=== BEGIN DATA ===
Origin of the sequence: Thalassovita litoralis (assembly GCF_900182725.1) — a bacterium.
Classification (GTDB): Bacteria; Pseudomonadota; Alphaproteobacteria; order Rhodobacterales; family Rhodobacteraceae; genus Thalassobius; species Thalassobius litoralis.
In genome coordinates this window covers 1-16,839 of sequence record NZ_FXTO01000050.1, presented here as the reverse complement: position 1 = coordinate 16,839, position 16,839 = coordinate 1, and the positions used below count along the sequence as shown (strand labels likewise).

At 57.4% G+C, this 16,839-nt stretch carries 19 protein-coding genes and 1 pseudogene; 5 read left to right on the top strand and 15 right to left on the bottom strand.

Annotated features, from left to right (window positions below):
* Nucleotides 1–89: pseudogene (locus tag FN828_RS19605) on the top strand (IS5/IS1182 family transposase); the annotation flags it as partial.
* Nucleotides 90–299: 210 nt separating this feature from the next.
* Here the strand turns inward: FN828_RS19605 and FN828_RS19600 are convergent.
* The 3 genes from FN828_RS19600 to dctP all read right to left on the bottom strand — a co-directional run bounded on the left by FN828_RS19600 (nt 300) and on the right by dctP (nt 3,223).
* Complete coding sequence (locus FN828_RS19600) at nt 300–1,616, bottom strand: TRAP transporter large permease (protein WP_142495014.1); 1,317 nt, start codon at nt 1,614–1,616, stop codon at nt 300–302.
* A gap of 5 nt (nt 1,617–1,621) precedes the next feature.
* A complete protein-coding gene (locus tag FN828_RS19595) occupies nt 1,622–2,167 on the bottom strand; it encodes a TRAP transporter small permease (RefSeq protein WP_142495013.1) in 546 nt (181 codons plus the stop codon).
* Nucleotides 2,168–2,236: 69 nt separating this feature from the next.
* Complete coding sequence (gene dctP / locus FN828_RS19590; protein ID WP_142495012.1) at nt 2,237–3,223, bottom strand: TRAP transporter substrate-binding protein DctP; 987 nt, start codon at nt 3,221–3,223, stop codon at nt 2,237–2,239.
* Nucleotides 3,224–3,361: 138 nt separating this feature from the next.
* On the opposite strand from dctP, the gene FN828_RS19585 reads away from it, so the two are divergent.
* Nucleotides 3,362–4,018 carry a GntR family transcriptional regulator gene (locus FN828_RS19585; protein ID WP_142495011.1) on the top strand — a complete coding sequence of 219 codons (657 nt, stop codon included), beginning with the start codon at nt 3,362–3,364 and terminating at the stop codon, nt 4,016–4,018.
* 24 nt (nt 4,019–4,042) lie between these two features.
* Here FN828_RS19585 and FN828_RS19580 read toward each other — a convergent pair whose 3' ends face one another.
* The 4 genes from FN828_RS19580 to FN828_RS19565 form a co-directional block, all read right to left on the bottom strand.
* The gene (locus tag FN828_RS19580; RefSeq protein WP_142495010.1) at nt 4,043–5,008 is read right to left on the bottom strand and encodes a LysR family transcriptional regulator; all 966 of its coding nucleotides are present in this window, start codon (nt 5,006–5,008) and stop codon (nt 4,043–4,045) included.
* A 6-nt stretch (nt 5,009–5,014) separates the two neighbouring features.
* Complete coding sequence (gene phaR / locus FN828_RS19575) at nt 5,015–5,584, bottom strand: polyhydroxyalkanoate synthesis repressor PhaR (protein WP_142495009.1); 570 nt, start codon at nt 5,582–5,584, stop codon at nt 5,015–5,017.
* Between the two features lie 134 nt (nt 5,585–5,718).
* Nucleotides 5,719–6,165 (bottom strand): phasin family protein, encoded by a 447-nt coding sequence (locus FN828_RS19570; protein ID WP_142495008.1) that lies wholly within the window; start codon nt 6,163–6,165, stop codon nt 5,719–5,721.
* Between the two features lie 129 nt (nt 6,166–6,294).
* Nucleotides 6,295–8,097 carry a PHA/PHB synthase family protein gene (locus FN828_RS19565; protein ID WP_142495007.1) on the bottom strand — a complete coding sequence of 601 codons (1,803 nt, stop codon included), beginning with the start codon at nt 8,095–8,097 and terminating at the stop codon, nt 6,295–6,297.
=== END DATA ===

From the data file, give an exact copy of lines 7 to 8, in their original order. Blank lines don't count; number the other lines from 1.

* Nucleotides 90–299: 210 nt separating this feature from the next.
* Here the strand turns inward: FN828_RS19605 and FN828_RS19600 are convergent.